Cycling and walking

Cycle paths in Rimso are clearly delineated and often separated from main roads.

Rimso is well-covered by its network of dedicated cycle lanes, and is often described as one of the world's most bicycle-friendly cities. The city has the largest network of cycle lanes in Euclea, with over 500 km (310 mi) of lanes throughout the city. Cycle lanes are sometimes physically separated from the road to prevent accidents with oncoming vehicles, and often have their own signalling systems that give cyclists some extra time to build speed or turn before cars, known as "green waves". RTT operate a free bike-sharing network throughout the city known as Aktivitet, where passengers may insert a €1 coin into the bike when retrieving it from a parking station, and retrieve their coin at a similar parking station at the end of their journey.

On top of its cycling infrastructure, Rimso is also often rated as one of the world's most walkable cities, with many areas of the city fully pedestrianised, including the main thoroughfare Vesteliensgade. All newly-built roads in Rimso must have cycle lanes and pavements.


Owing to its coastal location and dense network of canals, Rimso has gradually incorporated boats and ferries into its public transport network. Between 2001 and 2006, loose networks of ferries were brought together under the Letbane branding and renamed the Søbane (literally "sea rail"). The Søbane consists of seven routes marked A–G and serve locations along the city's coast as well as Pasarel and Markesø in the city centre. Typical frequency ranges from 15–20 minutes, and they source significant revenue from tourism, particularly for the views it offers of Duhamelia Park on the island of Slangeby. However, for residents of Rimso's smaller islands, they remain the only option of connecting with the city's wider transport network.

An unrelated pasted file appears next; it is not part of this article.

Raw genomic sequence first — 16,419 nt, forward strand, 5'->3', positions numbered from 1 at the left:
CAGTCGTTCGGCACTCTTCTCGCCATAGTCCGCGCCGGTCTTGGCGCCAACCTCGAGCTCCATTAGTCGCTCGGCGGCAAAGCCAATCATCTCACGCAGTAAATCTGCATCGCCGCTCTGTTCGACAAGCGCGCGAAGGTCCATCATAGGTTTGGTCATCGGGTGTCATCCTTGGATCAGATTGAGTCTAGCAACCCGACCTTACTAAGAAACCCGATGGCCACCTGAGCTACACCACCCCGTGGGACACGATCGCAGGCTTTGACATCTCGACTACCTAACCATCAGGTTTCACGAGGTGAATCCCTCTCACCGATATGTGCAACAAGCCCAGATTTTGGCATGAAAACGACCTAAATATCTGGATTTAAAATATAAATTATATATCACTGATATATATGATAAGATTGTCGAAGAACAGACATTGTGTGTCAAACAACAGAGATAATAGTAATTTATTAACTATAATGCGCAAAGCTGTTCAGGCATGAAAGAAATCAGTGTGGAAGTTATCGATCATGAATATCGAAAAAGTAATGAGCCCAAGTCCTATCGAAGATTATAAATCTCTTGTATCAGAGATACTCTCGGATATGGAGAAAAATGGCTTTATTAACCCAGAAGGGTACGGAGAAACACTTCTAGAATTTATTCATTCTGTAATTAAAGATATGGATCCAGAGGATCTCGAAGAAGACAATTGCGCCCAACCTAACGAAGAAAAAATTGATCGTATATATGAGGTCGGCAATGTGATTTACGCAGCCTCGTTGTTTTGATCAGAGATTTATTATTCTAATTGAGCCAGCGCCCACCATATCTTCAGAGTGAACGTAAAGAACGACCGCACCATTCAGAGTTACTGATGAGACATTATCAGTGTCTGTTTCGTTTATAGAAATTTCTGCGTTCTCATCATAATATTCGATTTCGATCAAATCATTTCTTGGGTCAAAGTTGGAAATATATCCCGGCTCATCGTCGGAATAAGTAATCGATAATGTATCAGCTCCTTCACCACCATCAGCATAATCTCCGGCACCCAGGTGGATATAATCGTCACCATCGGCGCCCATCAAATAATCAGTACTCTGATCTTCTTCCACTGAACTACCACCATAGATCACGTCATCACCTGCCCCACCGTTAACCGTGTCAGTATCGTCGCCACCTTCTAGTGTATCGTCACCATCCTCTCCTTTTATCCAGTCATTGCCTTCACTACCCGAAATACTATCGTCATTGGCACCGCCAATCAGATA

The Rimsø Operahus is known for its distinct neo-futurist architecture, and was opened in 2010.

Rimso has long been a centre for music in Scovern. In the 19th century the city was home to many forefront Mescon composers including Paul Ekern, Mathias Høgh and Arthur Sørensen. It is also home to several notable orchestras and ensembles including the Royal Northern Symphonia, Rimso Philharmonic Orchestra and the Steffanite University Orchestra, as well as many notable musical halls such as the Rimsø Operahus and KRK. More notable modern venues include the Blomsterkrukke in Pasarel, Værdsættesgade, SEMMENfv and the Rentenbank Arena.

Twin towns – sister cities

See also